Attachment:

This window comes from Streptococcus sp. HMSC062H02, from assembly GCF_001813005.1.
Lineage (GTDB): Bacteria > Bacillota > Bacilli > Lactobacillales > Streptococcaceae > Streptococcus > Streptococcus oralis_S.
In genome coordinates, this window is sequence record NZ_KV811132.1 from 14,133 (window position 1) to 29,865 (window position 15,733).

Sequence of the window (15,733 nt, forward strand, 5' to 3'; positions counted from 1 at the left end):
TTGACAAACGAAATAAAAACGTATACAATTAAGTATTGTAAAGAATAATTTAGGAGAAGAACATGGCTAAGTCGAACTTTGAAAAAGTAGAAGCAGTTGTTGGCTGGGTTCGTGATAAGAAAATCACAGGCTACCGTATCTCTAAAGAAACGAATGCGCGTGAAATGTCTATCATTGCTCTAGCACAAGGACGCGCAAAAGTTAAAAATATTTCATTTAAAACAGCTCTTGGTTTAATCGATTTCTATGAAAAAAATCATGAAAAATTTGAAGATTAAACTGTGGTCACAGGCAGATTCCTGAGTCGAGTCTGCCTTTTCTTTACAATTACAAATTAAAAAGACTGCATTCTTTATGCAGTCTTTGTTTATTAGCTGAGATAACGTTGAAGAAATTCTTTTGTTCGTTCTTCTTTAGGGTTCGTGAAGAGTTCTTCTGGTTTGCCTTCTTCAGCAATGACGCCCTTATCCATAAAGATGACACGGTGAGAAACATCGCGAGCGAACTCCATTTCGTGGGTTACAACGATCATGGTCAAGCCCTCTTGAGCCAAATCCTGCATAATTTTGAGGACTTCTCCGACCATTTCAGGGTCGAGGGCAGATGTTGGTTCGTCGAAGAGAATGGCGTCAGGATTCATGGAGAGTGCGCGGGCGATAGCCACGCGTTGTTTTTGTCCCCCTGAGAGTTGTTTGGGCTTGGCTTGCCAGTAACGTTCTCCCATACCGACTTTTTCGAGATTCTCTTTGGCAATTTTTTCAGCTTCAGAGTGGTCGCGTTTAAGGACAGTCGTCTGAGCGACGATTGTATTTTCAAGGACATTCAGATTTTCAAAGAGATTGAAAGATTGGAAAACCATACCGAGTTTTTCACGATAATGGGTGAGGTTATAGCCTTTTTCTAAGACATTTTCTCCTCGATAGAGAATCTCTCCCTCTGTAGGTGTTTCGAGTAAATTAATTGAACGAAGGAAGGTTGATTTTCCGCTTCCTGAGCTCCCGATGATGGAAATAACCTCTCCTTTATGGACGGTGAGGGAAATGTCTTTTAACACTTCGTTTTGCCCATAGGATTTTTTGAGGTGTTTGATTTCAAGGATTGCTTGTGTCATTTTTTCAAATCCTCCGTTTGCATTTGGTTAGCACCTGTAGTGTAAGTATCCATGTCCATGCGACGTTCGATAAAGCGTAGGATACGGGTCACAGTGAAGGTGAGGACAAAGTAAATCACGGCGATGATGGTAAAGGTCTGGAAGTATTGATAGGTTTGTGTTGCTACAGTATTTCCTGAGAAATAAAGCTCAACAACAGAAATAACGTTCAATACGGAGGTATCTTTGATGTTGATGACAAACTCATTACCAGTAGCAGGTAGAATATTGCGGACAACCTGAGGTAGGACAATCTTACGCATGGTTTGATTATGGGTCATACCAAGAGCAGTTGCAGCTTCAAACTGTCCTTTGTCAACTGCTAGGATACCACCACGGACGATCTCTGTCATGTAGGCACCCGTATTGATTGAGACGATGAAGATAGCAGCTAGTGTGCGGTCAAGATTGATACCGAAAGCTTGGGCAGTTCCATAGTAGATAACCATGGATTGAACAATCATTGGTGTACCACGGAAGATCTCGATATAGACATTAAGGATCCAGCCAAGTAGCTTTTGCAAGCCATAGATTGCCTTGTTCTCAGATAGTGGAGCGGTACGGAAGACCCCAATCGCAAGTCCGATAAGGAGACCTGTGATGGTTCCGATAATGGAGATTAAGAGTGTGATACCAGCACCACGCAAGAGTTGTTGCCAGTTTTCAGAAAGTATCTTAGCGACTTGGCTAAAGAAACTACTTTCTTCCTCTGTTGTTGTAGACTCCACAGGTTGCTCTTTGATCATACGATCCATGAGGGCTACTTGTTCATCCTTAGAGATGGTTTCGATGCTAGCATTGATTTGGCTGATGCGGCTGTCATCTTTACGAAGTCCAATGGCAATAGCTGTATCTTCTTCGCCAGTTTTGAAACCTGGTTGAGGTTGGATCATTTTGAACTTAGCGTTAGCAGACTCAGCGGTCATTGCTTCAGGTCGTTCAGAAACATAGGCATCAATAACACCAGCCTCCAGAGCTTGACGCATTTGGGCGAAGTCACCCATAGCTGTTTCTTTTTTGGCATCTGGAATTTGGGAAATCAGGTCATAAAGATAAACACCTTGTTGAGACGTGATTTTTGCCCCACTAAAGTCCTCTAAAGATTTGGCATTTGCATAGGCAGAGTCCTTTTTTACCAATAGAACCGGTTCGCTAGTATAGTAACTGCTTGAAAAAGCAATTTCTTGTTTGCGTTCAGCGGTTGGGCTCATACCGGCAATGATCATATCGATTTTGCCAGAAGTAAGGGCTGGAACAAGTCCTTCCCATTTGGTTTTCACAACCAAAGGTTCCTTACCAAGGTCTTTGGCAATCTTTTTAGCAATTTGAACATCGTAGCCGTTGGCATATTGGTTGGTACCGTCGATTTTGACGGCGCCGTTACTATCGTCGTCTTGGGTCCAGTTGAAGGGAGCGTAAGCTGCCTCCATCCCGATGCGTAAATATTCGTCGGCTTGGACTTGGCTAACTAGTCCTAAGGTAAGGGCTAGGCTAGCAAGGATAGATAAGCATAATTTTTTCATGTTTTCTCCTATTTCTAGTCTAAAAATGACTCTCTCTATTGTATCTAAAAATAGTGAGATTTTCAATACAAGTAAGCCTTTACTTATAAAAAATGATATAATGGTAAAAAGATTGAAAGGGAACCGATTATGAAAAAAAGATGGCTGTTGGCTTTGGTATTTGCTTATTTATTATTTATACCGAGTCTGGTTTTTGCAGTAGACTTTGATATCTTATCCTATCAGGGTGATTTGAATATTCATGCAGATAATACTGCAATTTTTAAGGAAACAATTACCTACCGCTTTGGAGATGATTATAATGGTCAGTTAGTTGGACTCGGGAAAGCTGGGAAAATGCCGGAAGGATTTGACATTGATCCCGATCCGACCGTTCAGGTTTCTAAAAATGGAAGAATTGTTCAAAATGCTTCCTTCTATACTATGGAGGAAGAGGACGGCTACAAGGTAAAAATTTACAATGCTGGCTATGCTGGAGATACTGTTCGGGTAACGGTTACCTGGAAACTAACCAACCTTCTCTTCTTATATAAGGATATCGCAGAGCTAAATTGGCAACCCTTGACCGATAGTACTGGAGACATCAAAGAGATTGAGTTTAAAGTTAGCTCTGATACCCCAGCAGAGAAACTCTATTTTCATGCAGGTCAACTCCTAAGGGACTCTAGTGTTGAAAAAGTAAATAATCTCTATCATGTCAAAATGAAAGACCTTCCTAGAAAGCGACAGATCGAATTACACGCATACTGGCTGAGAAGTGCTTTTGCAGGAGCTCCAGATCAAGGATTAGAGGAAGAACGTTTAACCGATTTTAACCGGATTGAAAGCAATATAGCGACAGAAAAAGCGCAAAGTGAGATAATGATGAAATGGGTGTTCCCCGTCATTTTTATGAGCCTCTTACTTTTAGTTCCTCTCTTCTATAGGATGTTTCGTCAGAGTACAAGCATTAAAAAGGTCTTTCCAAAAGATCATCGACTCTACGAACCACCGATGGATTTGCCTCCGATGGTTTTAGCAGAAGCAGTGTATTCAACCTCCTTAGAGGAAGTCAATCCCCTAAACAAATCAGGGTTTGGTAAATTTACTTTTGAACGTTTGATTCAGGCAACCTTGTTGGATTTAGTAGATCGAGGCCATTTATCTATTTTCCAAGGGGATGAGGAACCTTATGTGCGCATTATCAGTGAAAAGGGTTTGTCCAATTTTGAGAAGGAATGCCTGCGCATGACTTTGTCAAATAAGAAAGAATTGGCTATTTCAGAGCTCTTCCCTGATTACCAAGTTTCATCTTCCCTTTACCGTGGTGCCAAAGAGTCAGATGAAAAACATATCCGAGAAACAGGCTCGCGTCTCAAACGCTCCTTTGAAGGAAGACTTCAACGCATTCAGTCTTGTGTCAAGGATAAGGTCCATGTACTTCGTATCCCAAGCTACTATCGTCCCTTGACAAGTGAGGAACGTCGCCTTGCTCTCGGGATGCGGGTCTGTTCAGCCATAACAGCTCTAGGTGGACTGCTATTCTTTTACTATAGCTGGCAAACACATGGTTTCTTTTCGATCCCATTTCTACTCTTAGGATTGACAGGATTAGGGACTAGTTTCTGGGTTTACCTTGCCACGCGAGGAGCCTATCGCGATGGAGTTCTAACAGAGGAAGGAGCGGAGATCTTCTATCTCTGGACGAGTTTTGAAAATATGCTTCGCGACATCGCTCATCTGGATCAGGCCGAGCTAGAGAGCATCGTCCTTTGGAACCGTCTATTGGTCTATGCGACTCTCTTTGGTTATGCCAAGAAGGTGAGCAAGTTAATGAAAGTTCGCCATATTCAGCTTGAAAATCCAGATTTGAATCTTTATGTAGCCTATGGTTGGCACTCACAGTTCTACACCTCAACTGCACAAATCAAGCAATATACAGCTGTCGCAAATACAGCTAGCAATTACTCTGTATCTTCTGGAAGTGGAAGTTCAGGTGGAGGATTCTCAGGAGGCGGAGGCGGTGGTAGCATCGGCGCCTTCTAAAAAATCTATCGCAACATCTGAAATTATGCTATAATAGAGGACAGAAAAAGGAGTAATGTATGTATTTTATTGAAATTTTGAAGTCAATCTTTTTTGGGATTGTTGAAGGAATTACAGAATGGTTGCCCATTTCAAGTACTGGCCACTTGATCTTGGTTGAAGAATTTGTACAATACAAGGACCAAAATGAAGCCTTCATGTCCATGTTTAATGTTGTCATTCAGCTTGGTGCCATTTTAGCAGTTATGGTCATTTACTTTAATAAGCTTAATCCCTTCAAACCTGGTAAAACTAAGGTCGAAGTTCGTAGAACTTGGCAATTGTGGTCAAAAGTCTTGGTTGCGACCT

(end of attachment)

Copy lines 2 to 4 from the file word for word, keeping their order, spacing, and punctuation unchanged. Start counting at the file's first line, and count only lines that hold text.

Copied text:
Lineage (GTDB): Bacteria > Bacillota > Bacilli > Lactobacillales > Streptococcaceae > Streptococcus > Streptococcus oralis_S.
In genome coordinates, this window is sequence record NZ_KV811132.1 from 14,133 (window position 1) to 29,865 (window position 15,733).

Sequence of the window (15,733 nt, forward strand, 5' to 3'; positions counted from 1 at the left end):